University of Washington School of Medicine- Spokane Student Helps During In-Flight Health Emergency

Portrait of Gonzaga student Joey Seuferling
Joey Seuferling was able to use his clinical experience to save a life.

October 22, 2021
Cindy Hval

Joey Seuferling has always wanted to be able to help others when needed. This summer, on a flight to Denver the opportunity arose in an unexpected way.

The former Eagle Scout had just finished his first year of medical school at UW School of Medicine-Spokane and was accompanying his girlfriend on a trip to Colorado when he noticed a passenger across the aisle was in distress.

“He started coughing and turned very pale,” Seuferling recalled. “The passenger next to him called for a flight attendant.”

Seuferling leaned across the aisle.

“I asked if he was okay, but he was going in and out of consciousness.”

The flight attendant asked if there was a doctor on board, and a physician responded, as did a paramedic seated in front of Seuferling. When the physician learned Seuferling was a medical student, he requested his assistance.

“He asked me to monitor the patient’s vitals,” explained Seuferling. “The patient had very low blood pressure and his speech was slurred. I assisted with the neurological assessment and monitored his oxygen saturation and respirations.”

The fact that a first-year student was able to offer this kind of timely help, is due to significant changes UWSOM has made to its curriculum.

“Over the past decade, medical schools have changed and evolved their curriculum resulting in students having more hands-on experience and earlier exposure working with patients,” said Dr. Darryl Potyk, associate dean for the UW School of Medicine and chief of medical education for eastern Washington at the UW School of Medicine – Gonzaga University Health Partnership. “At UWSOM, this happens between the first and second years of medical school through coursework, service learning, and Rural Underserved Opportunities Program (RUOP) summer research projects.”

“At UWSOM during their first week at medical school students learn to take medical history and conduct physical exams. During the next 18 months they build and refine those skills,” said Potyk.”It’s never too early to learn to be comfortable with patients, and it’s immensely powerful for our students.”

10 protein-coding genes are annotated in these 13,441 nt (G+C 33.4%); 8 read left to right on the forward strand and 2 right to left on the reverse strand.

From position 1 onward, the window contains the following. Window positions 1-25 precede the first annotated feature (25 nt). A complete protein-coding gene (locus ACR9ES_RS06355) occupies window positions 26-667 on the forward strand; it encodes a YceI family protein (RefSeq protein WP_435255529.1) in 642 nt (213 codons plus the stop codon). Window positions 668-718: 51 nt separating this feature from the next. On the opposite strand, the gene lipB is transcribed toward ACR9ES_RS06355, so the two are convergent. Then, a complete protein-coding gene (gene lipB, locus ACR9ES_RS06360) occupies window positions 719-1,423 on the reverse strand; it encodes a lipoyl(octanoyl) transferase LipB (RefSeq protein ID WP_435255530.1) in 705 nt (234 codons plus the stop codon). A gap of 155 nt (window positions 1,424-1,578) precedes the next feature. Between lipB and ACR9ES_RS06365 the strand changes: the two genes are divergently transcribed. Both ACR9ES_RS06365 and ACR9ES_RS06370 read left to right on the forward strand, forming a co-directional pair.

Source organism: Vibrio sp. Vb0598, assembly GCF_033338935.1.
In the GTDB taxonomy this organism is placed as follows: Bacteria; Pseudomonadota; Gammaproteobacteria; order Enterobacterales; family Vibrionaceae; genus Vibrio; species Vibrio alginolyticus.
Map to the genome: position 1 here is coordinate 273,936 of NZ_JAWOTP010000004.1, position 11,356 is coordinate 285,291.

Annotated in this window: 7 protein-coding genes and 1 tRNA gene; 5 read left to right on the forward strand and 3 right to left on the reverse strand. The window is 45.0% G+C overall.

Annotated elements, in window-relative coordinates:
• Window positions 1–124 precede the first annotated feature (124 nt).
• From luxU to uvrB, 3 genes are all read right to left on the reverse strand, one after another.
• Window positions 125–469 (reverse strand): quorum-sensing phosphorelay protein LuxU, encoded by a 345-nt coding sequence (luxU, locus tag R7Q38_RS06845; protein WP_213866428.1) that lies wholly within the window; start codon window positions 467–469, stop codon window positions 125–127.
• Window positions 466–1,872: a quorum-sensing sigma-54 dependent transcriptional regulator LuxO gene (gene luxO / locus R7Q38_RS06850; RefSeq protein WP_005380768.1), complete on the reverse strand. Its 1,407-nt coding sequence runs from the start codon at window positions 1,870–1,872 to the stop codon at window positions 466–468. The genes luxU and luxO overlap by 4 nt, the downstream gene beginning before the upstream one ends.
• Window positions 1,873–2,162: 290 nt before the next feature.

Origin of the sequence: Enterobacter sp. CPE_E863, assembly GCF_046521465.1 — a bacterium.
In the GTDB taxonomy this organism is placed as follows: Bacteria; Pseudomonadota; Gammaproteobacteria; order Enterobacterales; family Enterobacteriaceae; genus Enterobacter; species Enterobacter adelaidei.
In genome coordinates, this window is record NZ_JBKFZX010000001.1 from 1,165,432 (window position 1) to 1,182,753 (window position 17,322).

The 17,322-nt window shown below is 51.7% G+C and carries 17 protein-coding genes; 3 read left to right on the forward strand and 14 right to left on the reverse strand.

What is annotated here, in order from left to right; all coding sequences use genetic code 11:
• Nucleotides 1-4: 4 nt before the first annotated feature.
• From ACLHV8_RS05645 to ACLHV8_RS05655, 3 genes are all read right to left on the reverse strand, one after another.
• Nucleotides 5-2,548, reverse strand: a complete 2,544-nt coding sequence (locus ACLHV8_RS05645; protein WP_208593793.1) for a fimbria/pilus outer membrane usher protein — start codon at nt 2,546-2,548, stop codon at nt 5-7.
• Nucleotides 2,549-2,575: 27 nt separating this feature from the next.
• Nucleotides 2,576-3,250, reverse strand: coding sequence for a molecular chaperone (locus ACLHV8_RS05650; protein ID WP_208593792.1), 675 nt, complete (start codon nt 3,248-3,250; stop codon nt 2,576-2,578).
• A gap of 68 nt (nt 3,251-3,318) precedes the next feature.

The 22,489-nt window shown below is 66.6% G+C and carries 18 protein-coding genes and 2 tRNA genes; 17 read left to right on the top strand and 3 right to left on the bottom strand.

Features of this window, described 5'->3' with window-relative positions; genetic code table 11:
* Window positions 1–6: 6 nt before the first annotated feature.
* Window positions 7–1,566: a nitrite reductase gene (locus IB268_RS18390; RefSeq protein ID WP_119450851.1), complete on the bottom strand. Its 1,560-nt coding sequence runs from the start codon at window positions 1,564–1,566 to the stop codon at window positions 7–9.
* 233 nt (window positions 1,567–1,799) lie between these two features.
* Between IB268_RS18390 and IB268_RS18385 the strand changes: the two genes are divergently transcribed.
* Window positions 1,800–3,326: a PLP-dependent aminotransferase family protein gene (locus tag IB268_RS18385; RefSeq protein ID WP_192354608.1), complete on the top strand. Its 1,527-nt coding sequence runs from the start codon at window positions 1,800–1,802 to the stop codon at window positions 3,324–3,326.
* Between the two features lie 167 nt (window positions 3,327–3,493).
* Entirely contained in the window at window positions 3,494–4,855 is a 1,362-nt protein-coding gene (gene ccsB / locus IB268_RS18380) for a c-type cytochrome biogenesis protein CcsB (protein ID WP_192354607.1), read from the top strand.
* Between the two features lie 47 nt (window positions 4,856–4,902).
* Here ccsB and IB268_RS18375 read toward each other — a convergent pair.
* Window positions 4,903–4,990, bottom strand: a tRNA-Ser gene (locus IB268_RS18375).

Due to the COVID-19 pandemic, Seuferling worried that he’d lose the opportunity for that hands-on experience.

“But the staff at UWSOM-Spokane told us they were going to do everything they could to allow us to safely see patients,” he said.

The reason for that is simple.

“These skills cannot be taught virtually,” explained Potyk. “Consequently, during COVID we devoted a lot of time and thought about how to safely allow students to interact with patients. We’re seeing benefits that are greater than we anticipated. The students are reminded every week that they’re going to make a difference in the lives of their patients.”

Seuferling was grateful he was able to draw on those skills to help his fellow passenger.

“The man was able to continue the flight and a paramedic met us when we landed and we debriefed him,” he said. “It felt really good to help. My training at UWSOM-Spokane came into play and gave me confidence. This experienced confirmed that this is what I want to do.” 

The physician on board the flight was impressed with the student’s skills and wrote to the deans at UWSOM-Spokane commending Seuferling’s ability to calm the passenger and take his vitals, saying he believes the student has a promising medical career ahead of him.

“We’re incredibly proud that Joey stepped up,” said Potyk. “And we’re equally proud that our curriculum prepared him to step up.”